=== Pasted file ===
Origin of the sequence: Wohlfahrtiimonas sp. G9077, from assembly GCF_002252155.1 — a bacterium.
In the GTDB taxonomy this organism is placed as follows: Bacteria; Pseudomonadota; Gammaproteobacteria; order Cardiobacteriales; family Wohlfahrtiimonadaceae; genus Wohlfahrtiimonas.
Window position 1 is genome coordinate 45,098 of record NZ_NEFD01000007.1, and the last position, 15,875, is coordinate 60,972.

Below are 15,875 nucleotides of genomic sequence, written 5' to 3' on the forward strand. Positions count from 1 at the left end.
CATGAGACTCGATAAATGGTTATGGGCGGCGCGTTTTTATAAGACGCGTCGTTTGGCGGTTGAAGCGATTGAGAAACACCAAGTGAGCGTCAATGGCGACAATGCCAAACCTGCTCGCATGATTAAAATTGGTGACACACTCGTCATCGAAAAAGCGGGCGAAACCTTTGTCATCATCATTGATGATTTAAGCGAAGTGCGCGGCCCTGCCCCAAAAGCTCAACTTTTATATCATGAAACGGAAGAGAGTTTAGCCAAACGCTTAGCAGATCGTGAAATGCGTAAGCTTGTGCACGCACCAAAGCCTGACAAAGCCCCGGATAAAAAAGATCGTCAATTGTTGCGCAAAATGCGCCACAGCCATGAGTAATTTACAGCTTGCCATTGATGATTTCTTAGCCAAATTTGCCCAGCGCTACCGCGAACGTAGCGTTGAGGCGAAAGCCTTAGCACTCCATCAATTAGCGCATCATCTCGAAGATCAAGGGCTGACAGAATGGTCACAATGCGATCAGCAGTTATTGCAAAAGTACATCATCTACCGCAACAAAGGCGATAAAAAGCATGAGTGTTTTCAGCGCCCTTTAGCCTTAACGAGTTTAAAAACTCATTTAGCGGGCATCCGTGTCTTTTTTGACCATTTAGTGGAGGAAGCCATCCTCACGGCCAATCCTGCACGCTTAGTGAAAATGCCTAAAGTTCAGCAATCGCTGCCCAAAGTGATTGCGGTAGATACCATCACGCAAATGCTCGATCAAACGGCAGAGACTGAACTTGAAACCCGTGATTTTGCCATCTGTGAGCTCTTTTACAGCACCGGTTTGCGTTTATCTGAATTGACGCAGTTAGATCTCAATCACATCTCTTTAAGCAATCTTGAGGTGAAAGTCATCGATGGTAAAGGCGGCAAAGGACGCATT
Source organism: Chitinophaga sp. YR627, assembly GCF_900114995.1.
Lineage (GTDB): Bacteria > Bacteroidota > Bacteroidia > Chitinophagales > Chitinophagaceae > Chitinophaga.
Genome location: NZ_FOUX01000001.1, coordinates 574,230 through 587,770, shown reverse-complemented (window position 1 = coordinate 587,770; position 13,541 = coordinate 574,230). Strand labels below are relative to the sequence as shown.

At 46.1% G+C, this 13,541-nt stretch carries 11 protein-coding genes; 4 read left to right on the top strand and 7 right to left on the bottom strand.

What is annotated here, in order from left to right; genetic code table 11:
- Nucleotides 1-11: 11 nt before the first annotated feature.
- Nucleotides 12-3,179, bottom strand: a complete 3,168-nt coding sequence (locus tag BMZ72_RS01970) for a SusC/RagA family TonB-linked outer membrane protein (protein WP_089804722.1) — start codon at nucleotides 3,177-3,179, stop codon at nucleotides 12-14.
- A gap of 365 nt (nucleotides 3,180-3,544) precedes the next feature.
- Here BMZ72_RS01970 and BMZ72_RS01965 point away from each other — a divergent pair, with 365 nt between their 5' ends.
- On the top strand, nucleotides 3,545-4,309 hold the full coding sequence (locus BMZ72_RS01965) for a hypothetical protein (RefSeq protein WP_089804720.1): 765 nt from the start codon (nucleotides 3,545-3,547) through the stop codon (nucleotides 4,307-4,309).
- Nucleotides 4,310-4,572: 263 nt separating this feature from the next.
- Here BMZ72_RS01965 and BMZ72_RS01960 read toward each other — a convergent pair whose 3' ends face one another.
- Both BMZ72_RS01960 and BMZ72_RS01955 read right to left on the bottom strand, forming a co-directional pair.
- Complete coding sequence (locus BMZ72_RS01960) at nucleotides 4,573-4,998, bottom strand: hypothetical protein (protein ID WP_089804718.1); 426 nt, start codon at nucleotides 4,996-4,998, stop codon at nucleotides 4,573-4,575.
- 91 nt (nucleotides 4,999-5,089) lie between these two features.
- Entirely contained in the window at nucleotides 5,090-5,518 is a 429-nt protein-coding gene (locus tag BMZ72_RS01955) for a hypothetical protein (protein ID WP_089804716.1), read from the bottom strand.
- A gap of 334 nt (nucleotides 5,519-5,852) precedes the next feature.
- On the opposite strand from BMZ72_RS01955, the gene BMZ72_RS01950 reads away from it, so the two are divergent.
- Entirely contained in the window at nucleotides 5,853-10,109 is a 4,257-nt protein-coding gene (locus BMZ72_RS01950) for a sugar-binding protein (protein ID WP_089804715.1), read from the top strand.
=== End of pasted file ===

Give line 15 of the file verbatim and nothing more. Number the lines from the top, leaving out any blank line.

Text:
- On the top strand, nucleotides 3,545-4,309 hold the full coding sequence (locus BMZ72_RS01965) for a hypothetical protein (RefSeq protein WP_089804720.1): 765 nt from the start codon (nucleotides 3,545-3,547) through the stop codon (nucleotides 4,307-4,309).